Standing room only at meeting on two-month closure of the Chesley hospital’s ER

CHESLEY – On Oct. 7, the Chesley hospital’s emergency department closed for eight weeks, with no guarantee of what will happen on Dec. 2, the scheduled reopening date. The smallest of the South Bruce Grey Health Centre’s four sites, it’s been hit hard during the current nurse shortage that’s affected hospitals across Ontario.

A public meeting on Oct. 18 at the Chesley Community Centre had an estimated attendance of 450 people – standing room only, with almost every seat filled and people standing in the lobby.

The meeting began with an overview of the situation, both provincially and locally, and continued with a two-hour question-and-answer session. Some members of the crowd had taken the opportunity to submit questions ahead of time, but there was no shortage of questions and comments from the floor.

The meeting was co-chaired by Arran-Elderslie Mayor Steve Hammell and South Bruce Grey Health Centre CEO Michael Barrett. Participating in the panel discussion were Dr. Jackie Wong, Bruce-Grey-Owen Sound MPP Rick Byers, Barrett and Mandy Dobson – interim director of clinical services.

As the two-hour meeting progressed, certain themes emerged: Bill 124, which holds nurses’ wages to a one per cent increase, must be rescinded; the situation with agency nurses needs to be looked at – there was a suggestion Grey-Bruce should start its own agency; SBGHC needs to “think outside the box” regarding recruitment and retention of nurses, possibly including hiring nurses who have not been vaccinated against COVID-19, or paying an extra shift premium, both of which are not done at present, at least not by SBGHC; SBGHC needs to do a better job of communications; and the closure of the Chesley ER has a negative impact on the entire area.

In response to a question about the two-month closure being poorly communicated, with no effort made to inform the Amish community, Heikkila said, “We were in a situation... absences on very short notice. We will do a better job of communications in the future.”

In later discussion, a member of the audience noted a lot of seniors don’t use computers. Communications should use other methods.

In response to a comment that other area hospitals, such as Hanover, have had no closures, and a question, if SBGHC administration has met with their counterparts at those hospitals, Barrett said, “We meet regularly.” That includes both the hospital corporations in Grey-Bruce, and the hospitals in the former South West LHIN area.

A number of questions focused on reaching out to unvaccinated health-care professionals. Barrett said no SBGHC staff were fired due to their COVID-19 vaccination status. However, new staff need to be vaccinated – that’s the case with every hospital in Ontario.

Byers was put on the spot regarding rescinding Bill 124. He replied that “the current contract ends March 31.” Byers was later asked about the process of rescinding a bill. Clearly unsatisfied with his response, the person who asked the question “strongly suggested” he find out how.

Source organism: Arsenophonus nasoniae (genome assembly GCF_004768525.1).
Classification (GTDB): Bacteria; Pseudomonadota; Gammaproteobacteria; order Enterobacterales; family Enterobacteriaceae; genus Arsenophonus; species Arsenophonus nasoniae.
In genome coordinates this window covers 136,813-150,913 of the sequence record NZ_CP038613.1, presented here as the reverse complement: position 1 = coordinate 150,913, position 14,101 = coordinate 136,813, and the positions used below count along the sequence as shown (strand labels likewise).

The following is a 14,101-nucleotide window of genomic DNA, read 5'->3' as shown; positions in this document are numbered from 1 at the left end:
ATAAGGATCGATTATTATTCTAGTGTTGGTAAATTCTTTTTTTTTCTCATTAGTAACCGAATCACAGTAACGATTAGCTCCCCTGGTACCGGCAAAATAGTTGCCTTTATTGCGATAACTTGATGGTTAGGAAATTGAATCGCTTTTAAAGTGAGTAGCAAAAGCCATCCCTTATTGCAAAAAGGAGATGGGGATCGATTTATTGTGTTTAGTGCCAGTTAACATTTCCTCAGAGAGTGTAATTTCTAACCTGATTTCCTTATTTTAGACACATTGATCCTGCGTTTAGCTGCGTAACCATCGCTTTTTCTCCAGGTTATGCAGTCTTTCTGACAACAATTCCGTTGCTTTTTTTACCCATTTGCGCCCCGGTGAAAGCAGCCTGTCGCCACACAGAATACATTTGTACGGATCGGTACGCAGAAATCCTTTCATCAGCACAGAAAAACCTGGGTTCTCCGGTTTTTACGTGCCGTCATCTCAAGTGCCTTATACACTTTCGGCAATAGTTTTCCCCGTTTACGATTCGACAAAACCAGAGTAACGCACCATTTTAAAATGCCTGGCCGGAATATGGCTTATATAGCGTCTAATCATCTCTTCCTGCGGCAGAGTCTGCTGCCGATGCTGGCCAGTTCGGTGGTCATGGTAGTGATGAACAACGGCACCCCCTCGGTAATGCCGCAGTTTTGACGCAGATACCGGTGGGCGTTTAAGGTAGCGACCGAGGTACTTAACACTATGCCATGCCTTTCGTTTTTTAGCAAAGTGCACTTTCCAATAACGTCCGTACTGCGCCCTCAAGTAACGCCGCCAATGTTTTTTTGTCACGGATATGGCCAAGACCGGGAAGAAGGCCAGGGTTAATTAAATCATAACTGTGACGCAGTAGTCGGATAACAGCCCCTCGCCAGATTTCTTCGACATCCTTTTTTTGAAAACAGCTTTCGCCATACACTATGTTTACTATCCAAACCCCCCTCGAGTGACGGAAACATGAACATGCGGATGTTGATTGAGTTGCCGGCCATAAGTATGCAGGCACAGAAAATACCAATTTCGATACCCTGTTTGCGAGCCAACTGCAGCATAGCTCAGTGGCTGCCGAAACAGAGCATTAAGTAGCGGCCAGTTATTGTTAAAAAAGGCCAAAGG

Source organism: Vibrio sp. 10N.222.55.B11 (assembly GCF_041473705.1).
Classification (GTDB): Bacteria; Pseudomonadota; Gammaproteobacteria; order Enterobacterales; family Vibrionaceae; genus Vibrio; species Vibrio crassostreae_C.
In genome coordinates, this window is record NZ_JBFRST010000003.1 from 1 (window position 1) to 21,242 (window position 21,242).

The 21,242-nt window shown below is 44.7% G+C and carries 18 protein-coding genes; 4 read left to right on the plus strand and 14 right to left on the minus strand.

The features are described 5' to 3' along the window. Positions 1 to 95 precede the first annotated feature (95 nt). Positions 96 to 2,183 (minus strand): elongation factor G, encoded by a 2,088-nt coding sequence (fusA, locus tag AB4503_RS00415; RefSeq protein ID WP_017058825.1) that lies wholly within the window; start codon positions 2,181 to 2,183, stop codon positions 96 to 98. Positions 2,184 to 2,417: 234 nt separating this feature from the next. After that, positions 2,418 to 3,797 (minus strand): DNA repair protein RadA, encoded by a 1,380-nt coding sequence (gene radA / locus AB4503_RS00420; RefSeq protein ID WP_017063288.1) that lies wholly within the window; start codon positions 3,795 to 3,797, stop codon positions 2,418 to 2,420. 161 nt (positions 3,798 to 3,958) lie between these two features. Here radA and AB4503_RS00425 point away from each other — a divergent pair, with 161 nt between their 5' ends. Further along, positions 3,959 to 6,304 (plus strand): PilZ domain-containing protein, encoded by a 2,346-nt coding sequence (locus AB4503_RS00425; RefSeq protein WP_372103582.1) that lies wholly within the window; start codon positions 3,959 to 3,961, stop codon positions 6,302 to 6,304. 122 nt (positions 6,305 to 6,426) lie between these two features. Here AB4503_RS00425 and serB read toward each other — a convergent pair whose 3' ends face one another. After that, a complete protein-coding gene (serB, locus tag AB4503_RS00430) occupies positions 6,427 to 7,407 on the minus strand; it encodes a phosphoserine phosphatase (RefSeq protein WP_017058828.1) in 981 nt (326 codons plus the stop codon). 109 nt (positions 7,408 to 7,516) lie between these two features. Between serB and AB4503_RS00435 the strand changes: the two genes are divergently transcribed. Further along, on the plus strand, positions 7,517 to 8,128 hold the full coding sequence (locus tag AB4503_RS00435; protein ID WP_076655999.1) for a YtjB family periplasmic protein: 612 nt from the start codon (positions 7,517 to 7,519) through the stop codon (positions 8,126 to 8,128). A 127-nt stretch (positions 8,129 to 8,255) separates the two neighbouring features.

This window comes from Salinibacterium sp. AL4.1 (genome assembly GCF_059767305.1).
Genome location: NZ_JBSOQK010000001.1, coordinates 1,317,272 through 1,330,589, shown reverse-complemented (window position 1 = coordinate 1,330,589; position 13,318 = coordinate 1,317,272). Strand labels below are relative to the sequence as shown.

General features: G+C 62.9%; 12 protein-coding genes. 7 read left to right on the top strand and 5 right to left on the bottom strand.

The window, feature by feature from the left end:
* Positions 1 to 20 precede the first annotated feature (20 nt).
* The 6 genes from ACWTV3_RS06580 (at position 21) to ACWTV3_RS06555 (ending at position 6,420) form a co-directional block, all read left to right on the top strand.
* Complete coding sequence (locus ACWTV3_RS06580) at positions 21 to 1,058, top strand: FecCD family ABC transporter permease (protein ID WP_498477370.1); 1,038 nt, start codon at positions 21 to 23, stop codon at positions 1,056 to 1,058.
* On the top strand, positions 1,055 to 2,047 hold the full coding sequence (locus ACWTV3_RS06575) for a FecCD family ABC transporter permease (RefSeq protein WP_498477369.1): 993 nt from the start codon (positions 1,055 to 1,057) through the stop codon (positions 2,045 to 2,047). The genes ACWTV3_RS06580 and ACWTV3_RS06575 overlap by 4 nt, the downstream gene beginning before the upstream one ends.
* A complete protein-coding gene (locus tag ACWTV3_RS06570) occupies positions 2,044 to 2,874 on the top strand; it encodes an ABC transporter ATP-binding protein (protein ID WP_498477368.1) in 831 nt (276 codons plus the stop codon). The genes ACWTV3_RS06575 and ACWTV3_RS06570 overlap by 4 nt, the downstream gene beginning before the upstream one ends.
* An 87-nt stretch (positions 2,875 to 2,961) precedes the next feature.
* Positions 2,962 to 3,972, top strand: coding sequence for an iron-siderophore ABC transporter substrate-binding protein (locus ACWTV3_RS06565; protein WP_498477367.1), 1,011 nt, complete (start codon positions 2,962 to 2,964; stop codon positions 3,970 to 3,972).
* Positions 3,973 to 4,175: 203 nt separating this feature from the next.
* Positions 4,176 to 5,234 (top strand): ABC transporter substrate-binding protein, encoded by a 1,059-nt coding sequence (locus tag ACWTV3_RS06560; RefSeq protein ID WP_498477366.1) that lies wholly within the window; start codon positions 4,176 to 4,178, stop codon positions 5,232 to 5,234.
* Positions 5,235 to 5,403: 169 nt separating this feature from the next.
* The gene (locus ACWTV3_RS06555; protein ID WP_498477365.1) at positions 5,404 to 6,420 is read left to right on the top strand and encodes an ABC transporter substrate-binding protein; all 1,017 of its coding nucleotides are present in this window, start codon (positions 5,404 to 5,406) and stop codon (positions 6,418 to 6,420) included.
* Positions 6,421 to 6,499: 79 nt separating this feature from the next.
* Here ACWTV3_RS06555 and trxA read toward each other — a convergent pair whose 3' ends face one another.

Another person commented that Dr. Wong and nurses had saved his life.

“Bill 124 needed to be repealed a year ago.”

The issue doesn’t only involve nurses – information emerged during the question period that stressed the need for physicians to cover the ER – and the need to free up nurses for the work they are trained to do, by having other staff – health care aides, etc. – take on some of their tasks.

One person commented that “continuity” is needed – “people aren’t going to clutch their chest and rush to their computer to see if the ER is open.” No one on the panel disagreed with that sentiment.

Safety has been a major concern for a lot of people – none more so than local first responders. One of them commented that with transporting people who have mental health issues to other hospitals, and winter weather, “police officers are not going to be in our community... this (closure of the Chesley ER) is not the safest solution.”

Althouth it wasn’t part of the discussion, the issue of ambulance response times was raised by a number of people.

There was discussion on retention incentives being offered locally, and provincial incentives for people to enter careers in nursing, as well as efforts to bring in health professionals from outside the province. Barrett noted that while some of the jobs posted are part-time and involve more than one site, jobs have also been posted for full-time, single-site nurse positions.

For the most part, people asked well-thought-out questions in a respectful manner. However, anger, frustration and fear were apparent in some of the comments.

Board chair Bill Heikkila pledged that questions and answers from the meeting will be posted on the SBGHC website.

There were a lot of red and black jackets in the room – the Chesley Kinsmen have been dedicated in their support of the hospital over the years. There were suggestions that a member of the service club should be on the hospital’s board of directors.

Also present were a number of members of the SBGHC board of directors, Brockton Mayor Chris Peabody, Bruce County’s director of paramedic services Steve Schaus, and other members of local emergency services.

Barrett stressed that at this point, everything is on the table. Decisions haven’t been made, and additional public input is welcome.

Byers promised to take back to his caucus the message he’d heard “loud and clear” about repealing Bill 124.

Heikkila stressed the commitment of the board to “four hospitals” and noted, “it’s clear people here care about their hospital.”

Pauline Kerr, Local Journalism Initiative Reporter, The Walkerton Herald Times